Indian food is as varied as anything else in that country; there is no easy definition of an "Indian meal". Indian food is often thought of as very spicy, but there are some simple breads, sweet deserts, and milder 'one-pot dishes' that defy the norm. 

Many Indians are vegetarian, but then, some are not. There are regional specialities, different ways to serve the meal, and staple ingredients in each state. This combines to create a diverse cuisine that never becomes boring.

Like the people and the land itself, Indian cuisine varies from region to region. The ubiquitous curries known as tikka and korma can be found everywhere, but with subtle differences. The basic staples of almost every meal include rice, lentils (dahl) and some form of bread known as roti. Whenever possible, try and order a wonderful multi-course meal called a thali to ensure that you get to try a few different dishes.

From the northern Mughal states come most of the meat dishes such as the famous clay oven tandoor cooking, kebabs, rogen josh and korma dishes. The north-eastern Punjab region specialises in parathas, thick bread stuffed with all manner of tasty things, served with fattening ghee butter. 

Southern India is where the sea and tropical climate play a major role in the cuisine. Coconut is found in virtually every dish, from the creamy curries to garnishes. This is where you’ll find the best dosas, those incredibly addictive rice pancakes. Some of India’s best chutneys and sambar also come from the south, often accompanying the bounty of local fresh fish and seafood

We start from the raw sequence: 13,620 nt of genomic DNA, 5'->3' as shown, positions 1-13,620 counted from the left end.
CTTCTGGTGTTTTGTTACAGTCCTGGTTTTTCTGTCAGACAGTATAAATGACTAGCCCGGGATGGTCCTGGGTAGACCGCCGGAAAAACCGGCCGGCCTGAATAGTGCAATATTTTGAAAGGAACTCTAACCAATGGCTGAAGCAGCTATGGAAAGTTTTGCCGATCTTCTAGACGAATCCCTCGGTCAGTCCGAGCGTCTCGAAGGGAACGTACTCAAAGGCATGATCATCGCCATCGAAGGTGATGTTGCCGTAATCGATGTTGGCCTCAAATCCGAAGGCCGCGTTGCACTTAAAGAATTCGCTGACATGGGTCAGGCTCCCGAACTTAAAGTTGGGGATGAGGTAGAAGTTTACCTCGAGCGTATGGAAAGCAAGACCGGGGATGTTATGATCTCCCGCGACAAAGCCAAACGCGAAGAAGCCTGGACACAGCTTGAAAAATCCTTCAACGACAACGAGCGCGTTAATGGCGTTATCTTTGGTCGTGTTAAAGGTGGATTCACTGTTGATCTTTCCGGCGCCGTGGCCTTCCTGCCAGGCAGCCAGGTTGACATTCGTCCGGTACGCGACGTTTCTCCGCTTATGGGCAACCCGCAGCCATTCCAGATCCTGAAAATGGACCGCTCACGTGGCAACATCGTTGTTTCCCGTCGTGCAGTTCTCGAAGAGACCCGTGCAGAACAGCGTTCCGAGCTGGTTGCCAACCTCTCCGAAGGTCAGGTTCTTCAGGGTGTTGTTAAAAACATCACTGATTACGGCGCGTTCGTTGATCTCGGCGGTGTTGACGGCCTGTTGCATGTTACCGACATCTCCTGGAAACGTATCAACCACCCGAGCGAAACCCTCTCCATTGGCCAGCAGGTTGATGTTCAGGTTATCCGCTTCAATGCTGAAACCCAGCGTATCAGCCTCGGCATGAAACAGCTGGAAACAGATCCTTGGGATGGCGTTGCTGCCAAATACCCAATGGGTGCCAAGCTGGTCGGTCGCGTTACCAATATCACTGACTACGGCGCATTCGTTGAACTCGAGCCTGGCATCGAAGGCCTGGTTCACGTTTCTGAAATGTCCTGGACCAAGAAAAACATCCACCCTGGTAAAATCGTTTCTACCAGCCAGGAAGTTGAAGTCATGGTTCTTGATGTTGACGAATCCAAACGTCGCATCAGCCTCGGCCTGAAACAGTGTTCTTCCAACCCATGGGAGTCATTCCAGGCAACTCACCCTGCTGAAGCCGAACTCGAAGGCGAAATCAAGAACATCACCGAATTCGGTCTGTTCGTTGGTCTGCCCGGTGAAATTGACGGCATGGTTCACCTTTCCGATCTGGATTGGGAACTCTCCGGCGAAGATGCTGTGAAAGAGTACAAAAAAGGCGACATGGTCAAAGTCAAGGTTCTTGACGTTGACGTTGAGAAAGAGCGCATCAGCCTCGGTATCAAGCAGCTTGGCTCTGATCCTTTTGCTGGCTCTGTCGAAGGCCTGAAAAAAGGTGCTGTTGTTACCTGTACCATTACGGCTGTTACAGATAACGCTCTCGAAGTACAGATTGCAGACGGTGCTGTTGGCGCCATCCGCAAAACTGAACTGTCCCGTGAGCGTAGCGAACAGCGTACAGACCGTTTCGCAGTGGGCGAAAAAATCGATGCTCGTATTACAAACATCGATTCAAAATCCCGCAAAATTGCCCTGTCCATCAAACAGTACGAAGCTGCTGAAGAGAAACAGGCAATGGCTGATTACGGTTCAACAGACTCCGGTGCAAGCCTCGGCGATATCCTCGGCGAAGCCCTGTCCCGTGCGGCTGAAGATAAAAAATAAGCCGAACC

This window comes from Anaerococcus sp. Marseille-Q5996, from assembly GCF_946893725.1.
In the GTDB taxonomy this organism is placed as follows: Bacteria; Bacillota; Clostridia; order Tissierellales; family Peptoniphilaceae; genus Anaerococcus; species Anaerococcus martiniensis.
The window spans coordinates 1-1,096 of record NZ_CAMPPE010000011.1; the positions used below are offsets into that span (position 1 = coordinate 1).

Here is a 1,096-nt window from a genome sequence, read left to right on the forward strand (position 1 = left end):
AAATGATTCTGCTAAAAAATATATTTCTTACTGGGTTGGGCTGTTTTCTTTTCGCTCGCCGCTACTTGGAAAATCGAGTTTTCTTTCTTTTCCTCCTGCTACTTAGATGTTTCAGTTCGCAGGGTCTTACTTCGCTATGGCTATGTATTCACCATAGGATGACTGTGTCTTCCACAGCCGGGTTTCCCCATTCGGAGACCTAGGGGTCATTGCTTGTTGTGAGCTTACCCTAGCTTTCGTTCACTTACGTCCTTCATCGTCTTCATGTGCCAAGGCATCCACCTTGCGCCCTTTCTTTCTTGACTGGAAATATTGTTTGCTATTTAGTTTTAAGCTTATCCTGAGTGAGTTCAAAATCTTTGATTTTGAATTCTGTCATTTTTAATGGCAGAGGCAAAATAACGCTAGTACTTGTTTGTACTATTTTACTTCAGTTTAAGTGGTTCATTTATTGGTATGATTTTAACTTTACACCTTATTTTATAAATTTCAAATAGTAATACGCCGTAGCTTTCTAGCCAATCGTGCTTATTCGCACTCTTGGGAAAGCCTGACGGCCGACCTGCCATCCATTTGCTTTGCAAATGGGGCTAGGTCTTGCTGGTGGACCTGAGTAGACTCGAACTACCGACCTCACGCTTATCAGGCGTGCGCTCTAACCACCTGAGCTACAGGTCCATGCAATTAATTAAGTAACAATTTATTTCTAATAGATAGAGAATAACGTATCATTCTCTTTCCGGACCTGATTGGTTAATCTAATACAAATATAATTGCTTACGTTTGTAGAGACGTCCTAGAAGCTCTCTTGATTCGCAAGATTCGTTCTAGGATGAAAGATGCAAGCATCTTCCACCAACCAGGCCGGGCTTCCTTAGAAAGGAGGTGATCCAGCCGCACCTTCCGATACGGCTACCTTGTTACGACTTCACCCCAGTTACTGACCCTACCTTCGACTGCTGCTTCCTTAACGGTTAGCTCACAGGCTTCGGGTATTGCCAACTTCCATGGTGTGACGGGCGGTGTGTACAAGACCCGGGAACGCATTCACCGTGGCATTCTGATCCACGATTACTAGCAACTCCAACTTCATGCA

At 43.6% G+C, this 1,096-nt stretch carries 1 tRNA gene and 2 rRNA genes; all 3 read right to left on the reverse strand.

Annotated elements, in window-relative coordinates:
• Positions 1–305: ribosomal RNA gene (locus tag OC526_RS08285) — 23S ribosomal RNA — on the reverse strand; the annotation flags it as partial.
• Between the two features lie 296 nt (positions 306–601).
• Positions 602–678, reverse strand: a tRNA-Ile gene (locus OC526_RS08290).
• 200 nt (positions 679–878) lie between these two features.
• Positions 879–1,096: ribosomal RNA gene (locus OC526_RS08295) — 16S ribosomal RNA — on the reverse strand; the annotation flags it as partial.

Spices (masalas) form the basis of nearly every Indian dish, and there are hundreds of them. From bitter yellow turmeric to sweet clove and cardamom, foodies will find themselves in flavour heaven no matter what dish you try. Some curries can be extremely spicy, so start mild and work up your chilli tolerance. 

Although many Indians (and dishes) are vegetarian, there are still plenty of sumptuous meat dishes to try. Stick to chicken or fish unless you’re in a top-end restaurant as these meats are the most reliable (i.e. it really is chicken). Plenty of tropical fruit is available in India, just be sure you peel it before eating. 

For drinks, you’ll find the milky tea known as chai everywhere you go. It’s the national drink and delicious. Yoghurt lassi is also a big favourite, but avoid ice unless you can be sure it comes from purified water .